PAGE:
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THIS WEEK IN COMICS! (12/28/11 – God, I Can’t Help Myself)

Good morning or whatever time it is. We’re smack in the middle of that odd space between holidays where lots of people are still on vacation (or in vacation mode) and unlikely to be browsing the comics internet, so here’s a photo I snapped through the window of a train earlier this month. I deem it highly symbolic and comics-relevant on many levels, and possibly an exclusive preview for Watchmen Begins. Excuse me while those valuable year-end hits start rolling in, even as I’m still typing!

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PLEASE NOTE: What follows is not a series of capsule reviews but an annotated selection of items listed by Diamond Comic Distributors for release to comic book retailers in North America on the particular Wednesday, or, in the event of a holiday or occurrence necessitating the close of UPS in a manner that would impact deliveries, Thursday, identified in the column title above. Not every listed item will necessarily arrive at every comic book retailer, in that some items may be delayed and ordered quantities will vary. I have in all likelihood not read any of the comics listed below, in that they are not yet released as of the writing of this column, nor will I necessarily read or purchase every item identified; THIS WEEK IN COMICS! reflects only what I find to be potentially interesting.

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SPOTLIGHT PICKS!

Walt and Skeezix: Book Five – 1929-1930: Being the long-awaited 400-page continuation of publisher Drawn and Quarterly’s Frank King reprint cum public edification project, now boldly seeking to smash its copious supplementary materials out from the confines of print and into an accompanying dvd showcase for the artist’s home movies circa the 1920s. Of course, a huge fucking stack of comics is due as well. Looks good, worth a peek. Granted, your local retailer probably won’t let you ‘flip’ through the dvd on the rack, but maybe he’s tired of screening those same episodes of Boris Karloff’s The Veil… you never know. Print sample, movie sample; $39.95.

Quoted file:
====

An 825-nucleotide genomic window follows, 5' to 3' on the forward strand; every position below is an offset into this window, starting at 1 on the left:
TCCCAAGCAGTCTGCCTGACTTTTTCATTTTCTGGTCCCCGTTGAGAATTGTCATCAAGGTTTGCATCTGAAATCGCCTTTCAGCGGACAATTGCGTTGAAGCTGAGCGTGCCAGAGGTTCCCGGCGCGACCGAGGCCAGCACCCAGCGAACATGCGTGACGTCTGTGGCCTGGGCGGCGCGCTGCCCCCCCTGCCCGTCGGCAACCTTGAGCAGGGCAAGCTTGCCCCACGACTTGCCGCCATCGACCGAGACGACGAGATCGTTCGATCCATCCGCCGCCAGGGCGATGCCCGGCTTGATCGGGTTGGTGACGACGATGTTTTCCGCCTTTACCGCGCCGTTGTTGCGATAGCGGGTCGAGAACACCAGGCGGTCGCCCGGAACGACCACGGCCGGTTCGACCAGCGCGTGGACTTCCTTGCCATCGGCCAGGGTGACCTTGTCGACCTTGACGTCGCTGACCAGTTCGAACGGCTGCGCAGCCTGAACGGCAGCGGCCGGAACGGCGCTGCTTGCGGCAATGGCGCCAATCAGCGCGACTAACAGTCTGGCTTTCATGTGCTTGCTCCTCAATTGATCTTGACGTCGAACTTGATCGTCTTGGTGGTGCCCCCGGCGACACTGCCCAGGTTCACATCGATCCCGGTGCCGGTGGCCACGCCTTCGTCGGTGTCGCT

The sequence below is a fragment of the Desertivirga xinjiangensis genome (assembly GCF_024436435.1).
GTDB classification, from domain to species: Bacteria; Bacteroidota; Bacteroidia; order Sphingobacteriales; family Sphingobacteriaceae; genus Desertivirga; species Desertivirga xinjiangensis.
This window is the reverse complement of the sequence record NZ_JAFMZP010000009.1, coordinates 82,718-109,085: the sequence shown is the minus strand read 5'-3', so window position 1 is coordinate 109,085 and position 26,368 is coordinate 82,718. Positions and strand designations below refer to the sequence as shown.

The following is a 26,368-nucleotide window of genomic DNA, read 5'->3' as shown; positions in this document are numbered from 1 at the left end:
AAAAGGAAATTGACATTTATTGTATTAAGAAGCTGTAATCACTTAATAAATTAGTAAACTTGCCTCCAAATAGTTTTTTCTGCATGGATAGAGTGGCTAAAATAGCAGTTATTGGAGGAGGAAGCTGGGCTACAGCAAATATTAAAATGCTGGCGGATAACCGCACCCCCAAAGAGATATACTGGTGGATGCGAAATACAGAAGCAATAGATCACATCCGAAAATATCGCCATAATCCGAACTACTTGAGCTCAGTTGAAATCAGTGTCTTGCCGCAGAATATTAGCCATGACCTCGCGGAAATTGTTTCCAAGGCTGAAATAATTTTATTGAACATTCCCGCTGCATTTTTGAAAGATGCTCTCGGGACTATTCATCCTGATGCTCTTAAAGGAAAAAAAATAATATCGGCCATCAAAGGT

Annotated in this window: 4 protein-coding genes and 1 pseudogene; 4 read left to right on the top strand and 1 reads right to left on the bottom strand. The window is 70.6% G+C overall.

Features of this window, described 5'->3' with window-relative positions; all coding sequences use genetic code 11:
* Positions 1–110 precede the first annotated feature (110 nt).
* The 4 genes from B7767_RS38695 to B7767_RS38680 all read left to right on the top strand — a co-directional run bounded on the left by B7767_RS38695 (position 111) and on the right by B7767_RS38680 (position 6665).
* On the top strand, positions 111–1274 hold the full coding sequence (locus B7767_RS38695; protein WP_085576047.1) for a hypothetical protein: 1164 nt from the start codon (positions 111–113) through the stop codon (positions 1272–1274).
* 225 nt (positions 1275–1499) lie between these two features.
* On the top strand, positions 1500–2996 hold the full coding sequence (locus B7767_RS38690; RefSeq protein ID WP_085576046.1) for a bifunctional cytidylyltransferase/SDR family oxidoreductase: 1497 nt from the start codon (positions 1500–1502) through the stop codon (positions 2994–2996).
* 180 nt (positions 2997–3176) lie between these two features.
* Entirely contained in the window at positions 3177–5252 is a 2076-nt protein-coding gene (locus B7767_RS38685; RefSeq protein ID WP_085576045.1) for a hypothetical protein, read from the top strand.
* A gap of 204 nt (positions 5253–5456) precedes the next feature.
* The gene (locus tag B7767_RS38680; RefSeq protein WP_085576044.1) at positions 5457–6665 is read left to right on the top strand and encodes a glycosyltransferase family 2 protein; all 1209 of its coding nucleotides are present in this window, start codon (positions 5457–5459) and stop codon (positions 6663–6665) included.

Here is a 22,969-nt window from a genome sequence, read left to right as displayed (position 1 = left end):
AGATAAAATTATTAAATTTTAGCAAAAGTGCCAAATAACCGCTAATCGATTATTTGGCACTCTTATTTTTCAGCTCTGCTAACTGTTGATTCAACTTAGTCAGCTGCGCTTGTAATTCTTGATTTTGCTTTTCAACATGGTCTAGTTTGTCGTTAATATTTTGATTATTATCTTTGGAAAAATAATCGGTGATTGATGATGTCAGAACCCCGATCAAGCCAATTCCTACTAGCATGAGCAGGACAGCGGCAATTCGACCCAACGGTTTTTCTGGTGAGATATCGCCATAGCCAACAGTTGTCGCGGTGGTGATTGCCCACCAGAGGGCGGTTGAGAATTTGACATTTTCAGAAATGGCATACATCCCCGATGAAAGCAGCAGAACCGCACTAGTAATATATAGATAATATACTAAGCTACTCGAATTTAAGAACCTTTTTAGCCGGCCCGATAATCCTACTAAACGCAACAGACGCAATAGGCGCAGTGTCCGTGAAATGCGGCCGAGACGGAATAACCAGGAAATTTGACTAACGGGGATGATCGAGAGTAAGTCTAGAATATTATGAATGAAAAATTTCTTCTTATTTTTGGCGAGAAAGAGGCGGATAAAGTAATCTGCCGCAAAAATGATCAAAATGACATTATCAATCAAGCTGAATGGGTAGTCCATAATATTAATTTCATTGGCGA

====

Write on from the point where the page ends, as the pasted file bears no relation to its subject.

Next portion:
Shaky Kane’s Monster Truck: And speaking of boundary-stretchers, here’s a newly recolored and physically larger Image revamp of a 2007 Wishbone Studio release from an olde tyme Comics Comics favorite, a series of 52 continuous, sparsely-narrated images laid out as a single gaze down a road traversed by the titular vehicle, a scheme that will doubtlessly remind some readers of another ’07 arrival, Helge Reumann’s & Xavier Robel’s completely awesome Elvis Road. This, however, will be pure Shaky Kane, next due to be seen in all-new form via a sequel to his and David Hine’s The Bulletproof Coffin. Preview; $14.99.

PLUS!

La Luz De Jesus 25: A 320-page Last Gasp hardcover companion to a group show commemorating the 25th anniversary of the titular LA gallery. Notable here for the participation of many a comics veteran, including Robert Williams, Gary Panter, Joe Coleman, Dave Cooper and others, with images and reflections by the participants; $40.00.

Broadcast: The TV Doodles of Henry Flint: Meanwhile, AAM/Markosia brings your first of two import selections – a 100-page compilation of self-described “doodles” by one of the popular 2000 AD mainstays of the past fifteen years, whom I (naturally, being from the U.S.) first encountered through DC’s 2006-07 Omega Men revamp; I’d picked it up blindly, solely on the basis of how completely damn odd it looked while still functioning quite nicely in terms of trashy action comic beats. Flint more recently did some Fear Itself tie-in work at Marvel, though his 2kAD output has been more extensive, including several stretches of Judge Dredd and steady work Zombo, a popular zombie comedy serial he created with Al Ewing (a clever writer who made what I believe was his North American comics debut earlier this month in issue #7 of Jennifer Blood, one of Garth Ennis’ Dynamite creations). This project, in contrast to all that, is forum for nearly ‘automatic’ drawings, unconcerned with technique and augmented with texts by Cy Dethan extrapolating upon or reacting to the images; $19.99.